Bryant Impacting More Games, GLOHOAT Approves, Darvish, RSN Troubles, and Other Cubs Bullets

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Bryant Impacting More Games, GLOHOAT Approves, Darvish, RSN Troubles, and Other Cubs Bullets

Chicago Cubs

I just finished up a re-watch of Season 4 of ‘Better Call Saul’ in anticipation of Season 5 dropping this weekend, and I am extremely stoked. It’s just such an expertly-crafted show. Slow to some, perhaps, but every lingering camera shot feels like it’s telling you something, setting you up for something, grafting some emotion onto you. I love it. How these folks set a show in the same universe and story line as ‘Breaking Bad,’ but made such a different show is absolutely incredible. I hope they don’t lose that as the story line converges with the events of the earlier show.

  • If you were curious about the math on having Kris Bryant batting first – how many more plate appearances would it grant him over the course of an average season – it’s definitely not an insignificant amount. If you say he plays 155 games, then in an average year, he would see 721 plate appearances batting first, versus 705 plate appearances batting second. That means in 16 games, Bryant would get an extra time at the plate simply by virtue of batting one in the order instead of two.
  • Don’t just think about the volume of PAs. Think about it from a game perspective. Think about that potential impact on 16 games – 10% of the season! – where you have your best bat getting one more crack at it. Throw out the situation, because we can’t know it. We just know that he’d have a chance to impact the game at the plate in 16 more games. That’s arguably the MAIN reason to have him batting first in a line that otherwise doesn’t have an obvious elite leadoff hitter. I’m very glad David Ross is going this way.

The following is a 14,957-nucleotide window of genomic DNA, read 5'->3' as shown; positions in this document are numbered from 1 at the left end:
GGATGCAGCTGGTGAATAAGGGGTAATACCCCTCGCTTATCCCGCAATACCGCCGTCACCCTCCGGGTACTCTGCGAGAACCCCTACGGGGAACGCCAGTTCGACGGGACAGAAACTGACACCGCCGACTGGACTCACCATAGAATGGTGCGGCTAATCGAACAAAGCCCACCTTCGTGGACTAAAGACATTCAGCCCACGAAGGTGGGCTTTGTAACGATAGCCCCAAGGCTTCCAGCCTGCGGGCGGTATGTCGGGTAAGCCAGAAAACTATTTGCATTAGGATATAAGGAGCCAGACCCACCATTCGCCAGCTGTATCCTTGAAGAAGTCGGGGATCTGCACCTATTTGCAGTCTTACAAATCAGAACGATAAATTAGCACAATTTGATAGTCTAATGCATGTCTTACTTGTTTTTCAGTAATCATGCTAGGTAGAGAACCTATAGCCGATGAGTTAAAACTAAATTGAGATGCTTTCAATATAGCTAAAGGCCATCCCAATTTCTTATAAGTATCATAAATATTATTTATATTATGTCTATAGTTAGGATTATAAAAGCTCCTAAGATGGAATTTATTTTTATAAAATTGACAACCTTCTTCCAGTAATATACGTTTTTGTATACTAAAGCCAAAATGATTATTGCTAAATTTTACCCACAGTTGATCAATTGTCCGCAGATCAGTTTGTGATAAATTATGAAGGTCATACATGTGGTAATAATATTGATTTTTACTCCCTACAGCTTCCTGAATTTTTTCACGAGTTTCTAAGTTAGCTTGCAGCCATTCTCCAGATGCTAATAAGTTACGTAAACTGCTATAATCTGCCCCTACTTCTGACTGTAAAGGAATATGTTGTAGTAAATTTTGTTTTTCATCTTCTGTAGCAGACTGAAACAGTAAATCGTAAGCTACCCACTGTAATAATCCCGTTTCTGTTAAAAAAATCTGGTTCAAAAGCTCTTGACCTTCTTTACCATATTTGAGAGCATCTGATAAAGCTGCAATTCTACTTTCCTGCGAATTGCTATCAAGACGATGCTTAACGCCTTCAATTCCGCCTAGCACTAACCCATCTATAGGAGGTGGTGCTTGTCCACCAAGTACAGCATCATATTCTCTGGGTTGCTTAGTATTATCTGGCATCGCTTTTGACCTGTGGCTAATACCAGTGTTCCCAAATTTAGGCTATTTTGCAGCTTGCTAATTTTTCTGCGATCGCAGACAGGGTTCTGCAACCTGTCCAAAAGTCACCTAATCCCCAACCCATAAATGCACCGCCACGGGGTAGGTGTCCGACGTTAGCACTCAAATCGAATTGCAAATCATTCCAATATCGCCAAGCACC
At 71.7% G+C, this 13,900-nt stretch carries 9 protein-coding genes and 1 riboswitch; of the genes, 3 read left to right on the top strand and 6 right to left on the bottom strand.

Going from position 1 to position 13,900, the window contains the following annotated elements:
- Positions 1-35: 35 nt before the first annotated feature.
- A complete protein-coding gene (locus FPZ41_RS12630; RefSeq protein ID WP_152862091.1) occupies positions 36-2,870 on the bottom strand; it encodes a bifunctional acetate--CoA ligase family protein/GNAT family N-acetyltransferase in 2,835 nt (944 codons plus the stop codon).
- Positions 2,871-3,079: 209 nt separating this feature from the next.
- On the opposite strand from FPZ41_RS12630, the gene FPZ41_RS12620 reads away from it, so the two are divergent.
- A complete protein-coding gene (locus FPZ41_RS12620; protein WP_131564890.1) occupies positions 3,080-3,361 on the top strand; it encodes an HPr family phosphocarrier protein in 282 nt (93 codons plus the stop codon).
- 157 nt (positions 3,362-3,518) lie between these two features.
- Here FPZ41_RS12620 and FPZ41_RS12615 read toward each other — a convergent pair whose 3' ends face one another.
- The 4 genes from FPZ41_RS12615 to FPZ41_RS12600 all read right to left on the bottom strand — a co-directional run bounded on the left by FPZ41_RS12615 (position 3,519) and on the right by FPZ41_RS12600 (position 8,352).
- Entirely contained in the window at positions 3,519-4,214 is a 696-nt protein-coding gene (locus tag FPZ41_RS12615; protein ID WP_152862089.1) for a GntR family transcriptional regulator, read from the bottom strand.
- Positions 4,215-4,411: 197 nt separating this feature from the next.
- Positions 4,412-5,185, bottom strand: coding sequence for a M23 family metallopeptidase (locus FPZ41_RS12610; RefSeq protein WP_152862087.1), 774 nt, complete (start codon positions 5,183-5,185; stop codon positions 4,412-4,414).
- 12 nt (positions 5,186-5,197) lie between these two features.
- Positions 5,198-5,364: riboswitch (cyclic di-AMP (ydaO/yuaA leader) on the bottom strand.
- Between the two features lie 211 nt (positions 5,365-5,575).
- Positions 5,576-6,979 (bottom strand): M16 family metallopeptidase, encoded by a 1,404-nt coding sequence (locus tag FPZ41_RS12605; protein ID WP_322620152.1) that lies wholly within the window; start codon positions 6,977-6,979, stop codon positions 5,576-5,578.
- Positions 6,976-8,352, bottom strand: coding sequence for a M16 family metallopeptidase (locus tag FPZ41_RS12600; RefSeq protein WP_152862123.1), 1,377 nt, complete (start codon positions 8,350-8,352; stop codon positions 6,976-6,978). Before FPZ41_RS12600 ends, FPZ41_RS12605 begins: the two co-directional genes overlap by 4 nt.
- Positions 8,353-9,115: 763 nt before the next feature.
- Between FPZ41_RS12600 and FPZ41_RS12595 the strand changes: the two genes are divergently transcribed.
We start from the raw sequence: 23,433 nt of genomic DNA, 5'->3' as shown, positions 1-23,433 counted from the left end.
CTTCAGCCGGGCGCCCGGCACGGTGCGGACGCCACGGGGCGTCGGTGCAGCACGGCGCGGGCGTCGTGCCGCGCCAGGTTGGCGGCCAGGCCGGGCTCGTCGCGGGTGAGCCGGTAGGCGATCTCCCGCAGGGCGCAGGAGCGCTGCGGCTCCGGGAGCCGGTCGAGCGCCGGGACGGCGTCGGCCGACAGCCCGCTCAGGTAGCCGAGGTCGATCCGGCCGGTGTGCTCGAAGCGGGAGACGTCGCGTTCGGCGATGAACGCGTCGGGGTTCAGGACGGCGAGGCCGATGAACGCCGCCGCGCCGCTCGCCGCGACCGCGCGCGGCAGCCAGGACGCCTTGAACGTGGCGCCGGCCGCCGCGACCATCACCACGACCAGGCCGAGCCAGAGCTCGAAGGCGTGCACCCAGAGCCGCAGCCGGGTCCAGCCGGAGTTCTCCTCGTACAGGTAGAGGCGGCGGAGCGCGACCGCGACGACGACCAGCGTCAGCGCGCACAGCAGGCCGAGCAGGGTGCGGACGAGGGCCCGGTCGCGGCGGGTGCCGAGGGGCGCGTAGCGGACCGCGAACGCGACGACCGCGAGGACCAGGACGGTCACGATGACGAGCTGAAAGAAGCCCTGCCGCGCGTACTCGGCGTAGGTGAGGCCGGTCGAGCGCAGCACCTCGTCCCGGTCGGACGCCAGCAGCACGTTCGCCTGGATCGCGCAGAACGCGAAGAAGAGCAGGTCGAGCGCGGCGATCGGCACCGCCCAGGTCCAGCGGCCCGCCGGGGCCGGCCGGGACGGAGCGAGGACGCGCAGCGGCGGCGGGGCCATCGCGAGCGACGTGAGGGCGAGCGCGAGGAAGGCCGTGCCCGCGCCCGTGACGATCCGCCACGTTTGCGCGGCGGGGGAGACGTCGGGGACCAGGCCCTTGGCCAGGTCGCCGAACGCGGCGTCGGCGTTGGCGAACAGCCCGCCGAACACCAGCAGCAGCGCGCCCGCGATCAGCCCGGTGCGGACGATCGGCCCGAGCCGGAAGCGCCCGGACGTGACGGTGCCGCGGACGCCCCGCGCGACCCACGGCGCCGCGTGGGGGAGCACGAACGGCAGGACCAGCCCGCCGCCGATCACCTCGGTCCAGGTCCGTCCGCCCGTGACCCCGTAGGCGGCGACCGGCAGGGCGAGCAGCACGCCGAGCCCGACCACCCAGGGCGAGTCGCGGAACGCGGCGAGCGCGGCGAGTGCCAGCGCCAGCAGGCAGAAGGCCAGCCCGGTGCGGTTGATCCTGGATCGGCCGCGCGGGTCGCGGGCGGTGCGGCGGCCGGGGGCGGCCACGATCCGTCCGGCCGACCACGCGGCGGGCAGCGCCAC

• Man, when the Greatest Leadoff Hitter of All-Time gives you the stamp of approval, you know you’re gonna be fine:

(Photo by Nuccio DiNuzzo/Getty Images)

  • More details on the Cubs’ minor league pay increase:

  • Don’t tell Kris Bryant it’s a piece of metal:

  • But Kelly Crull is departing Chicago:

  • In other media news, ESPN is going with a two-man booth for Sunday Nights, having dumped the best member of the previous trio:

  • New pizza at Wrigley Field

  • Sinclair, which is the Cubs’ partner in Marquee, and last year bought the FOX RSNs from Disney, was the leading bidder for another group of RSNs (in Seattle, Denver, Houston, and Pittsburgh), but the bids were for like half what AT&T was hoping:

  • It’s notable that if Sinclair did manage to purchase the RSNs eventually, they would have at least some interest in the vast majority of RSNs that broadcast MLB games. Say what you will about Sinclair as an entity, but it’s also true that if you hope for a world where MLB broadcasts are distributed in a smarter, more comprehensive, less blackout-y way, you’re more likely to see that in a world where a single entity has a stake in all those games.
  • That said, this Post write-up points out that Sinclair has taken a beating recently because, among other things, DISH dropped all their RSNs and didn’t seem to suffer at all for that decision. That’s not a great sign for RSNs in general.
  • (With respect to the Cubs and Marquee, though, I’d point out that no one is worried about the most premium sports teams and their broadcast rights, and it also helps that MLB has given the local streaming rights to the teams, themselves. There is a world in the future where the Cubs and Marquee are just fine, because they’ve steadily transitioned into a streaming giant. I’m sure that’s what they talk about a lot behind the scenes, even as they work to get traditional cable carriage agreements in place.)
  • The latest pod:

Author: Brett Taylor

Brett Taylor is the Editor and Lead Cubs Writer at Bleacher Nation, and you can find him on Twitter at @BleacherNation and @Brett_A_Taylor.